Designing an office is more than just a question of aesthetics. The way an office is set up can significantly influence the mood and the productivity of those who occupy it. There are some universal rules to follow for all employees and all industries, but at some point, it’s best to consult with the employees personally and find what works on an individual level. The goal isn’t just to have an environment in which everyone works harder, but the one where everyone is comfortable and able to cooperate without too much friction.

The Colors

Wall and furniture color can have an exceptional effect on the productivity and the way an office is used. For instance, bright colors like red and orange are best reserved for rooms in which manual labor is done as they can be invigorating, while not being the best options for jobs done sitting down. Blue is probably the color to facilitate the office work, but it varies from shade to shade. Greens are the best solution for recreational spaces like gyms or break rooms. It’s a color that helps people relax and unwind, so it might be good to have some green artwork or plants on the desk of every employee.


The right temperature in an office is something that often gets overlooked, but it can actually have an impact on workers’ productivity. It seems pretty straightforward that people work better when they are comfortable, meaning not too hot or too cold. However, deciding on what’s comfortable can be tricky because it’s almost always different for men and women and there’s always going to be that one person who works on their own terms. On average, it’s best to keep a room at 71 to 77 degrees (22 to 25 Celsius).

The Lights

Natural lights are obviously the best choice for an office, but not everyone has that luxury. Working long hours under artificial lights can be harmful to your health and it can negatively affect your concentration. It’s best to find a professional commercial electrician from Sydney, for example, and take this matter seriously. Every office should have a number of task lights, depending on the number of chairs and desks in it and at least a few ambient lights to set the mood. When installing the lights, think about the way glare will bounce back from numerous screens that are an inevitable part of every office.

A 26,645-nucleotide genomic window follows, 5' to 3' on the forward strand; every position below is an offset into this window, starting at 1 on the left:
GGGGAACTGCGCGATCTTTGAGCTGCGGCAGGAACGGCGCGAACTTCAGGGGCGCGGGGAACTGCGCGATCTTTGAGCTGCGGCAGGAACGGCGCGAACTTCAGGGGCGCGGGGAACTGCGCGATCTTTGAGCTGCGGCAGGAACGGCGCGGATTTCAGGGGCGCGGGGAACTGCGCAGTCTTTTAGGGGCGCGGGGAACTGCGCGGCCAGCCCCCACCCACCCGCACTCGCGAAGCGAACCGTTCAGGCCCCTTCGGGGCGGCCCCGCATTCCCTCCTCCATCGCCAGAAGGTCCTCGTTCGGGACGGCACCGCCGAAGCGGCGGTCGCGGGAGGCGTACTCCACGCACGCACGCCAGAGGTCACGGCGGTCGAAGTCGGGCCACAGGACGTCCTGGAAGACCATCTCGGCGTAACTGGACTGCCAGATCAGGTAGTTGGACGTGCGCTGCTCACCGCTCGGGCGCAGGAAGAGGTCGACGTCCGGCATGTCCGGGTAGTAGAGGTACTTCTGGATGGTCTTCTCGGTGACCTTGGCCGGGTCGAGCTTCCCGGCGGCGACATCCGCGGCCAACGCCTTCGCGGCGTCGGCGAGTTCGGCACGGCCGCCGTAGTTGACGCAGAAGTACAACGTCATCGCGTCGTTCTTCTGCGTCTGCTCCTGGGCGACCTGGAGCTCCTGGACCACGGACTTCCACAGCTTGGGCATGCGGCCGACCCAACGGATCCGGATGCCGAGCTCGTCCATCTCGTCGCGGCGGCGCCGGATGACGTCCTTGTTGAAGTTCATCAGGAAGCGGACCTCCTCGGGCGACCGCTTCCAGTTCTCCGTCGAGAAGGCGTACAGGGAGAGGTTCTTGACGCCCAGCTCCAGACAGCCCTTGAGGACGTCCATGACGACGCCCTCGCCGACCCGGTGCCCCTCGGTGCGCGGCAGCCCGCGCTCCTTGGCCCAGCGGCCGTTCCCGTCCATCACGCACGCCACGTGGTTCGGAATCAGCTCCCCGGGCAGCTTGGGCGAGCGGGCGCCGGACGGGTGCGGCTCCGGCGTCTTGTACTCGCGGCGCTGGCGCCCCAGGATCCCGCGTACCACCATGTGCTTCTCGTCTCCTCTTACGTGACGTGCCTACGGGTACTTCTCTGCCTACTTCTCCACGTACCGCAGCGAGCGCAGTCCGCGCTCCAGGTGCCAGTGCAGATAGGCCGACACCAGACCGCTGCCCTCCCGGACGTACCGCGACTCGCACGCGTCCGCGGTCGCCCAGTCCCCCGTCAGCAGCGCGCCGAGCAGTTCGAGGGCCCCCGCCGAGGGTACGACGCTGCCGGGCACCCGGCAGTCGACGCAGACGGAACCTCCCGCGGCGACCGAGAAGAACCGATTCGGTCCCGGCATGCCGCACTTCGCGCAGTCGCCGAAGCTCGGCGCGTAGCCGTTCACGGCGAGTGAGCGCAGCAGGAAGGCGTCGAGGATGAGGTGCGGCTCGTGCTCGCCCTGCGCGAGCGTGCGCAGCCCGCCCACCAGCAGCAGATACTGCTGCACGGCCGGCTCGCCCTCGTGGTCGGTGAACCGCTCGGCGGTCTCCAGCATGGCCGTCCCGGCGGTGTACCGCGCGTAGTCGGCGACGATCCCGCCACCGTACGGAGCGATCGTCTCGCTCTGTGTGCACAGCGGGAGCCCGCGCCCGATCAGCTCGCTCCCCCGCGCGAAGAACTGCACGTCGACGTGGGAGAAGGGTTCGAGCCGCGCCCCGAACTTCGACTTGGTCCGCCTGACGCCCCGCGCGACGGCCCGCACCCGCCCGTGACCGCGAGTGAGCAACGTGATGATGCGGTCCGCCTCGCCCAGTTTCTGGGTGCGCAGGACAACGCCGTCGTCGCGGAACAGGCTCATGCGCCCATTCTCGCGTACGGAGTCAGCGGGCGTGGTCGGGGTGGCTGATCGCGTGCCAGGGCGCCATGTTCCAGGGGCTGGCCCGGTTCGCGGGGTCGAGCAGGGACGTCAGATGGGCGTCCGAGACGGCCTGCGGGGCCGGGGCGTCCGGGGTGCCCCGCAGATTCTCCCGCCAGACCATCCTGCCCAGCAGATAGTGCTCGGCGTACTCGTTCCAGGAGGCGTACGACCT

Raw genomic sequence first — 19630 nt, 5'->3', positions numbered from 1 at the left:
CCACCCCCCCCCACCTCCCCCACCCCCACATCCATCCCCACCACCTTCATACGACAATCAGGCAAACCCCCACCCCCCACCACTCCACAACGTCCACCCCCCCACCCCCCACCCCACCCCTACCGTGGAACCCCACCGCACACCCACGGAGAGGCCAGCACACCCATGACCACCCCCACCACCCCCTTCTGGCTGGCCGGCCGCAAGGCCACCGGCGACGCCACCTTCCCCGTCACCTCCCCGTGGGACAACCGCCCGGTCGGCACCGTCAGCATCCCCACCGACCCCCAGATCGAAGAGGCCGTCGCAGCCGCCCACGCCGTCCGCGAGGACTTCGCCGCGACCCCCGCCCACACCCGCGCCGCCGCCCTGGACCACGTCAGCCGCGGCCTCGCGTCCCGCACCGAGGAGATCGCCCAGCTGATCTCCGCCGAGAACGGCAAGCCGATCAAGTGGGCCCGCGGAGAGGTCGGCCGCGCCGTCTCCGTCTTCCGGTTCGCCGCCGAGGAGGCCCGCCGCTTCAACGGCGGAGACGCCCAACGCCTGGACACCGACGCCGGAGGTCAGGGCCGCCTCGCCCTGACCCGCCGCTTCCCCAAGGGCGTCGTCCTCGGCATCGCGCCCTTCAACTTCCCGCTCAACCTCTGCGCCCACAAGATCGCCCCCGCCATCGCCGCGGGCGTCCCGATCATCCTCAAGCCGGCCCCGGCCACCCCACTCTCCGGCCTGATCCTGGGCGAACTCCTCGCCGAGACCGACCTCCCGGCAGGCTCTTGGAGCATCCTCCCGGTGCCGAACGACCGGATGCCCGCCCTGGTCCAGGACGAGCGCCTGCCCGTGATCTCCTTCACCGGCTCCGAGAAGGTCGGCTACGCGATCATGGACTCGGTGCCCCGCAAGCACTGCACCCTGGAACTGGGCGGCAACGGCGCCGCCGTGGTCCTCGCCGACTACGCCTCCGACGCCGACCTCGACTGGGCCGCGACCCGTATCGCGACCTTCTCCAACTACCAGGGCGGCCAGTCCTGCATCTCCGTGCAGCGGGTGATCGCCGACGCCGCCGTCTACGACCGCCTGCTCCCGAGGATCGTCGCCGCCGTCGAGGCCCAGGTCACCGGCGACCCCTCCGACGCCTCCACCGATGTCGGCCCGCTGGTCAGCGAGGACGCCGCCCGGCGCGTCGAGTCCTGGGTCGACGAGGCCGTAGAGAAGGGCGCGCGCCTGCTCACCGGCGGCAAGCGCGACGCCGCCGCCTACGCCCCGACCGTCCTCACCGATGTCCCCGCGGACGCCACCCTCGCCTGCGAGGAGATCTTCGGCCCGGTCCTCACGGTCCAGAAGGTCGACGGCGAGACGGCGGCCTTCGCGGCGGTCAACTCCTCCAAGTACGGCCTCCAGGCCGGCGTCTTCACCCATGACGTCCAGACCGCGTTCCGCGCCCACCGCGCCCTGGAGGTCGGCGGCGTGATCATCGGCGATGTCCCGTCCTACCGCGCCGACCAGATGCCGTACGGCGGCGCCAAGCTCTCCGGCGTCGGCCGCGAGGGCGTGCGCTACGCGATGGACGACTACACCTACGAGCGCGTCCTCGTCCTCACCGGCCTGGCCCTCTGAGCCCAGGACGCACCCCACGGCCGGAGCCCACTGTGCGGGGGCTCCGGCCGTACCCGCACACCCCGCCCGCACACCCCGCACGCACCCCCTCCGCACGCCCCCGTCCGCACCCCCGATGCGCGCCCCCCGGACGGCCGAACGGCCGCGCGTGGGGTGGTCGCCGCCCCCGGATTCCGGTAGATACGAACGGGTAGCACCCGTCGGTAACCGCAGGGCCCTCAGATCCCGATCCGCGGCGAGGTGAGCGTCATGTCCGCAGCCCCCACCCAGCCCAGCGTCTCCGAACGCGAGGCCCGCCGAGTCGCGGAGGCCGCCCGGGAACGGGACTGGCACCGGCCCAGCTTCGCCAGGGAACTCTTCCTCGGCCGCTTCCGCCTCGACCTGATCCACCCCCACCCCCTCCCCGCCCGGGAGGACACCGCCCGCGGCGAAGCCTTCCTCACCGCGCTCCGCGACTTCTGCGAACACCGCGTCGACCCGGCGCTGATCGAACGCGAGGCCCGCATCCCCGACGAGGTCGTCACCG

Personal Space

The first associations that come to mind when it comes to offices are an endless line of cubicles, all identical in size, decorations, and boredom. A lot of offices don’t look like this, but there’s some truth behind the stereotype – offices can get depressing. The best way to deal with this is to let every employee carve out their own personal space and decorate it with personal items, photos, and other memorabilia. It seems like a small gesture, but it can go a long way in letting everyone feel more welcome and more comfortable at work.


Open floor offices have become a huge hit and there are a couple of good reasons for that. For instance, everyone feels welcome and equal with both their peers and superiors in that kind of environment. However, these offices have also created a couple of new problems. Noise has become a much bigger issue than it used to be. Noise-canceling headphones should be available to all who think they might benefit from them, but the research shows that having a quiet retreat when doing really important tasks as well as having breaks is much more effective.

Having a friendly, comfortable, and welcoming office environment is about more than just good manners, it’s a business decision that can help you increase productivity and reduce office conflicts, as well.

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